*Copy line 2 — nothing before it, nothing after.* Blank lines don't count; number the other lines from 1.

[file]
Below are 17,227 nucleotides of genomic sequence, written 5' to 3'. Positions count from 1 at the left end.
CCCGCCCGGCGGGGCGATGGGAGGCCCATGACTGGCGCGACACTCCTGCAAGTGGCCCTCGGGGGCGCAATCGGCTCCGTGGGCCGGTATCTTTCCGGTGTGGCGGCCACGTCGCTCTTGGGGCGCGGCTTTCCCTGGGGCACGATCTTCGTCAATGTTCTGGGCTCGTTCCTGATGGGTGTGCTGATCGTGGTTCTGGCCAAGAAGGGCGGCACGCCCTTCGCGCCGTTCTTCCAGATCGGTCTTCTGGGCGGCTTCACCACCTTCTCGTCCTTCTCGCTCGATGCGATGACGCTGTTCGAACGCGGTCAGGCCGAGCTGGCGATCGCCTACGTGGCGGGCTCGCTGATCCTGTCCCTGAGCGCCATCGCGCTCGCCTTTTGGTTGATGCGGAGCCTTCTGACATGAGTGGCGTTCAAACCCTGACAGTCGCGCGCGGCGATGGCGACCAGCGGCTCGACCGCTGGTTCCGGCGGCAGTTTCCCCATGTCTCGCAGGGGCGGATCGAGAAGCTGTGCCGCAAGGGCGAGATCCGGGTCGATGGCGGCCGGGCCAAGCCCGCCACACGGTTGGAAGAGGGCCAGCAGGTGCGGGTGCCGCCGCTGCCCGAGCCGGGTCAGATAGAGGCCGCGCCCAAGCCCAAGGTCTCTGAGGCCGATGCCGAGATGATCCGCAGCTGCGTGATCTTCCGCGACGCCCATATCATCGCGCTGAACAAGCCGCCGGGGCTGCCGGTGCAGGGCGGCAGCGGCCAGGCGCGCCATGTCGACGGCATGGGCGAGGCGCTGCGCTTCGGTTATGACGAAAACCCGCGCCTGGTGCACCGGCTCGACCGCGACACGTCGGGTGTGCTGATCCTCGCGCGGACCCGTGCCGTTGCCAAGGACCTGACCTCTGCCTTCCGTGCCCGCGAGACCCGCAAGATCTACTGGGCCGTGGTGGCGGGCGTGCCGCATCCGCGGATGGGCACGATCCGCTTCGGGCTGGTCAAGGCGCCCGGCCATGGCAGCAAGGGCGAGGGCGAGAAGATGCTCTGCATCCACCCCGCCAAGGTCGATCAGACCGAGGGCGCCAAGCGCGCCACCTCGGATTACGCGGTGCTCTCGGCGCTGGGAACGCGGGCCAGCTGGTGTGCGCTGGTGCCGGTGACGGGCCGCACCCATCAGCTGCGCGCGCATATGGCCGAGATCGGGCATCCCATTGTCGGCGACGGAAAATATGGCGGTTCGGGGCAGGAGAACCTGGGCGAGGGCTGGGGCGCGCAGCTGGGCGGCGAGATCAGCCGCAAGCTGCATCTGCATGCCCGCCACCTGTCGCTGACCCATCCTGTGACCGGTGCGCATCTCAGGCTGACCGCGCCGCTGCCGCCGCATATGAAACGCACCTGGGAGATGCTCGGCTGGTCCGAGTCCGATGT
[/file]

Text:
CCCGCCCGGCGGGGCGATGGGAGGCCCATGACTGGCGCGACACTCCTGCAAGTGGCCCTCGGGGGCGCAATCGGCTCCGTGGGCCGGTATCTTTCCGGTGTGGCGGCCACGTCGCTCTTGGGGCGCGGCTTTCCCTGGGGCACGATCTTCGTCAATGTTCTGGGCTCGTTCCTGATGGGTGTGCTGATCGTGGTTCTGGCCAAGAAGGGCGGCACGCCCTTCGCGCCGTTCTTCCAGATCGGTCTTCTGGGCGGCTTCACCACCTTCTCGTCCTTCTCGCTCGATGCGATGACGCTGTTCGAACGCGGTCAGGCCGAGCTGGCGATCGCCTACGTGGCGGGCTCGCTGATCCTGTCCCTGAGCGCCATCGCGCTCGCCTTTTGGTTGATGCGGAGCCTTCTGACATGAGTGGCGTTCAAACCCTGACAGTCGCGCGCGGCGATGGCGACCAGCGGCTCGACCGCTGGTTCCGGCGGCAGTTTCCCCATGTCTCGCAGGGGCGGATCGAGAAGCTGTGCCGCAAGGGCGAGATCCGGGTCGATGGCGGCCGGGCCAAGCCCGCCACACGGTTGGAAGAGGGCCAGCAGGTGCGGGTGCCGCCGCTGCCCGAGCCGGGTCAGATAGAGGCCGCGCCCAAGCCCAAGGTCTCTGAGGCCGATGCCGAGATGATCCGCAGCTGCGTGATCTTCCGCGACGCCCATATCATCGCGCTGAACAAGCCGCCGGGGCTGCCGGTGCAGGGCGGCAGCGGCCAGGCGCGCCATGTCGACGGCATGGGCGAGGCGCTGCGCTTCGGTTATGACGAAAACCCGCGCCTGGTGCACCGGCTCGACCGCGACACGTCGGGTGTGCTGATCCTCGCGCGGACCCGTGCCGTTGCCAAGGACCTGACCTCTGCCTTCCGTGCCCGCGAGACCCGCAAGATCTACTGGGCCGTGGTGGCGGGCGTGCCGCATCCGCGGATGGGCACGATCCGCTTCGGGCTGGTCAAGGCGCCCGGCCATGGCAGCAAGGGCGAGGGCGAGAAGATGCTCTGCATCCACCCCGCCAAGGTCGATCAGACCGAGGGCGCCAAGCGCGCCACCTCGGATTACGCGGTGCTCTCGGCGCTGGGAACGCGGGCCAGCTGGTGTGCGCTGGTGCCGGTGACGGGCCGCACCCATCAGCTGCGCGCGCATATGGCCGAGATCGGGCATCCCATTGTCGGCGACGGAAAATATGGCGGTTCGGGGCAGGAGAACCTGGGCGAGGGCTGGGGCGCGCAGCTGGGCGGCGAGATCAGCCGCAAGCTGCATCTGCATGCCCGCCACCTGTCGCTGACCCATCCTGTGACCGGTGCGCATCTCAGGCTGACCGCGCCGCTGCCGCCGCATATGAAACGCACCTGGGAGATGCTCGGCTGGTCCGAGTCCGATGT